creditors. They commenced proceedings in the Grand Court to obtain execution against assets held in the Cayman Islands. The defendants filed defences arguing that the Florida judgment should not be enforced, since they had submitted involuntarily to the jurisdiction of the Florida court and had been compelled to accept judgment against them out of fear of a criminal prosecution of the first defendant. Accordingly, the Florida court had lacked jurisdiction and they had been denied natural justice. Furthermore, the judgment was unenforceable in the Cayman Islands as it was based on the provisions of a foreign penal statute, and when criminal proceedings were contemplated, civil proceedings should be stayed pending their outcome.

The plaintiff applied to have the defendants” defences struck out under the Grand Court Rules, O.18, r.19. The defendants applied to amend their defences to allege fraud by the plaintiffs in making false allegations against them in the US proceedings.

Held, giving judgment for the plaintiffs:

(1) The court would strike out, under O.18, r.19(1)(a) of the Grand Court Rules, the defendants” bald assertion that the Florida judgment was unenforceable and its challenge to the Florida court”s jurisdiction as disclosing no reasonable defence. The former added nothing to the other parts of the defence, and the latter was without merit. The court also had powers under paras. (b) and (d) to strike out any part of a pleading which it found to be frivolous, vexatious, or otherwise an abuse of process. To be frivolous or vexatious a pleading had to be so frivolous that to put it forward would be an abuse of the court”s process. The categories of abuse of process were not closed (page 574, lines 3–25; page 577, lines 17–23).

(2) Execution in the present circumstances did not amount to enforcement of a foreign penal law, since the US proceedings had involved no assertion of foreign sovereignty, were regarded by all as personal in nature, and benefited only the plaintiffs as private individuals. Penal laws were usually those under which taxes, fines or other penalties were payable to the foreign state and were refused enforcement by the Grand Court on public policy grounds. The rule did not apply to enforcing a judgment obtained in proceedings by an individual alleging statutory breaches giving rise to a private law remedy (page 574, line 38 – page 575, line 22).

(3) The defendants had not been compelled in any legal sense to accept the jurisdiction of the Florida court or the entering of judgment against them. They had been represented by counsel throughout, had at no stage raised this issue of compulsion, and had not, in fact, faced criminal proceedings of any kind. The logic of consenting to the entering of civil judgment against them in order to avoid future criminal proceedings was doubtful, and if they had genuinely feared prosecution, they could not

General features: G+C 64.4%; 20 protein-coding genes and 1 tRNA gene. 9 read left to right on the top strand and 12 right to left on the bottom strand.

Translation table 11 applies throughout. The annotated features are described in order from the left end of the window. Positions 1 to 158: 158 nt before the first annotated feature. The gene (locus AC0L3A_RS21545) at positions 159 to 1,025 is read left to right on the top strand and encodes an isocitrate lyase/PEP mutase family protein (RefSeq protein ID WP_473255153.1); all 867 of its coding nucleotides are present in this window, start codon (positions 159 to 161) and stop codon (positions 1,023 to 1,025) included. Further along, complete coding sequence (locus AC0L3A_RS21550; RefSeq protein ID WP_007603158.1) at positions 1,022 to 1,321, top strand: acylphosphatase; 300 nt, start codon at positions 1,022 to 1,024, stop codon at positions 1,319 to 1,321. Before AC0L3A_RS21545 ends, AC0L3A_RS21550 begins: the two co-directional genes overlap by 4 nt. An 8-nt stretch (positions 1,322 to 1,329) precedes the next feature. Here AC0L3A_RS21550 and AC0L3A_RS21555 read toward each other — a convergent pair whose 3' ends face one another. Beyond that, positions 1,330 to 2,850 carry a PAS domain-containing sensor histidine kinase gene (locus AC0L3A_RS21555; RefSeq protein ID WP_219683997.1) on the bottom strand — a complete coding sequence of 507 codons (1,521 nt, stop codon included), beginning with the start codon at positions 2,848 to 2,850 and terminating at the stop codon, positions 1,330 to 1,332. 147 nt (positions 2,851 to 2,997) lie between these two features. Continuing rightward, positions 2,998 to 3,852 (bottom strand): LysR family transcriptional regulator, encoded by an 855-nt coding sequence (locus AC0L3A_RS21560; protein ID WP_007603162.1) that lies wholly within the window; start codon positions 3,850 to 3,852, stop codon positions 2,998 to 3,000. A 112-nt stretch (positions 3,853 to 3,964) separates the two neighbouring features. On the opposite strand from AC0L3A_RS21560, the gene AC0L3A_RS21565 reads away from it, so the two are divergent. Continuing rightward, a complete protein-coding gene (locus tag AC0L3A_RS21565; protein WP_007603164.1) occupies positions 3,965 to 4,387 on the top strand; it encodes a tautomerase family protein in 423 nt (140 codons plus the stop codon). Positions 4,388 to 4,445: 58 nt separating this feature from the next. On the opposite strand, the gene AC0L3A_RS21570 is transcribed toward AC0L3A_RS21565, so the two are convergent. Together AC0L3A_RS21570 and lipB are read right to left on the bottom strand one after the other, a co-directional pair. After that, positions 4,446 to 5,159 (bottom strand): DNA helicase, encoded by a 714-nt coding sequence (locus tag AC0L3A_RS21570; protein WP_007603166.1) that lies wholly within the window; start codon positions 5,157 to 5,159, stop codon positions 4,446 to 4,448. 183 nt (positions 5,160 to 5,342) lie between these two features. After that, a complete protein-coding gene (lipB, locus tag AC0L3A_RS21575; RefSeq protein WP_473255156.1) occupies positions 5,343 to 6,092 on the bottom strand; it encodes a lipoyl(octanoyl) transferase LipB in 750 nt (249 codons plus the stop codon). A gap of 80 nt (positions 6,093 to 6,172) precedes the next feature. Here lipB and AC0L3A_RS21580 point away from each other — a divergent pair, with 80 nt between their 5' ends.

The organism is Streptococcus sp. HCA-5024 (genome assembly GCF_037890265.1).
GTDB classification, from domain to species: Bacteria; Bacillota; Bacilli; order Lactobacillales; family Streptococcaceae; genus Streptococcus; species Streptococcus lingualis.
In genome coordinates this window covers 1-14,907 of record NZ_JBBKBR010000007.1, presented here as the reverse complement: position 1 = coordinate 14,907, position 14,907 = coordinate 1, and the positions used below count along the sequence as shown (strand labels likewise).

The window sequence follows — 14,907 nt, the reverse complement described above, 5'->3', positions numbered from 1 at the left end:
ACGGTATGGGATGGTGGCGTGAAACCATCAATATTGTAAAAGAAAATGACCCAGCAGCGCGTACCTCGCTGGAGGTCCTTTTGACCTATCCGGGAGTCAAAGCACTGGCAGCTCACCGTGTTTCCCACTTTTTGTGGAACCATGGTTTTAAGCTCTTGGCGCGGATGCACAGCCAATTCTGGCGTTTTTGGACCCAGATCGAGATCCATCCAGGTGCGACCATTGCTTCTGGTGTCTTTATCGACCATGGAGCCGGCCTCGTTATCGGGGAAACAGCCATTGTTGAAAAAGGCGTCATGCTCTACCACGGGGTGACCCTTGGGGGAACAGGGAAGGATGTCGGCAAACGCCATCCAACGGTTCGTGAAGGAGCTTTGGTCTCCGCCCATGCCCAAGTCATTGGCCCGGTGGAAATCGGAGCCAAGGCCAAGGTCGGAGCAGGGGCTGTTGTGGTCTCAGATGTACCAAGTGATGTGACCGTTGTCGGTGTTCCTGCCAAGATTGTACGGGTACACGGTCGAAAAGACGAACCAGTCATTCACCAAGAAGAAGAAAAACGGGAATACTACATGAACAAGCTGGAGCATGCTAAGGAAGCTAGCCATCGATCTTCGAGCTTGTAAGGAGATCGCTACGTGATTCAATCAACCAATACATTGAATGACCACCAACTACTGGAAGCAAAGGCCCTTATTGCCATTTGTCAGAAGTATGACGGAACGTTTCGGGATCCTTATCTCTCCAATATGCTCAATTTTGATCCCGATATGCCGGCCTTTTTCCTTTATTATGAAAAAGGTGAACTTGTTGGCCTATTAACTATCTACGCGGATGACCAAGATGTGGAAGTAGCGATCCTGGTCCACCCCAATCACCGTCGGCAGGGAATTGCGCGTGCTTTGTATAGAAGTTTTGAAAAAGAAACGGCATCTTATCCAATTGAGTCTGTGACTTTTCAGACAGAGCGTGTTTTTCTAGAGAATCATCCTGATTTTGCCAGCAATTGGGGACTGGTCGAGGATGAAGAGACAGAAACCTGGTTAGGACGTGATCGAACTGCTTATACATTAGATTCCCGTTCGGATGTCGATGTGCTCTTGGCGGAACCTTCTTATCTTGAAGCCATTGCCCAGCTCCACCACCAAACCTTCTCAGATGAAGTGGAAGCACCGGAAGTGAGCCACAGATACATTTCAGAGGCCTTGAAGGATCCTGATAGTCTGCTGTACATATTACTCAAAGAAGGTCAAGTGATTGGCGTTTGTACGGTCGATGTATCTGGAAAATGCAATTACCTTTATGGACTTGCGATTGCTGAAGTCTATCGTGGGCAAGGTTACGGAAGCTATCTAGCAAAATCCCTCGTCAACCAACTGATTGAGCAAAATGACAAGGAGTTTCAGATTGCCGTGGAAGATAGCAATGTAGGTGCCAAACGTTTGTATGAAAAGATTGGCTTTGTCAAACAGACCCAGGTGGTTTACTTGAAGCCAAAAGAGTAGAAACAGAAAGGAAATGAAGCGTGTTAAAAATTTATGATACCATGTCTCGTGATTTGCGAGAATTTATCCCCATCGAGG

rely on this as a defence, since that would permit them to benefit from their own wrongdoing. Their allegations of breaches of natural justice relied on the same non-existent threat of criminal prosecution. Even if such proceedings were contemplated, the defendants would not be entitled to an automatic stay of the civil proceedings against them in any event. Under US and Cayman law the defendants were estopped, by having consented to the Florida judgment in full knowledge of all relevant circumstances, from challenging it now on evidentiary or procedural grounds. These parts of the defence would be struck out as an abuse of process (page 575, lines 23–36; page 576, line 30 – page 577, line 16; page 577, line 24 – page 578, line 12).

(4) The defendants” allegation of fraud amounted to no more than that consenting involuntarily to judgment in Florida had denied them the opportunity to dispute the plaintiffs” claims. That allegation had been answered. Furthermore, since this defence was not pleaded in good faith, it would be an abuse of process for the court to refuse to enforce the Florida judgment on the basis of it. If fraud had been pleaded ab initio, it would have been struck out. In any event, a foreign judgment allegedly tainted by fraud on the part of the judgment creditor was impeachable in the Grand Court only on the basis of newly discovered material facts which were not before the foreign court. By contrast, the approach of the English courts was that enforcement could be refused even though the issue of fraud had been raised before and rejected by the foreign court. The defendants would be refused leave to amend their defences (page 578, line 45 – page 579, line 10; page 579, lines 33–43; page 582, line 31 – page 583, line 12; page 583, line 40 – page 584, line 25).

MURPHY, J.: I have before me (a) an application by the first plaintiff,
brought by a summons dated September 9th, 1999, seeking to have paras.
2, 3 and 4 of the defence of the first and second defendants struck out, and
judgment against them in the sum of US$1,075,000, together with interest
35 and costs; and (b) a cross-application by the first and second defendants
(part of the relief sought in a summons dated October 19th, 1999), for
leave to amend their defence by the addition of a lengthy allegation of
fraud (together with a corresponding counterclaim).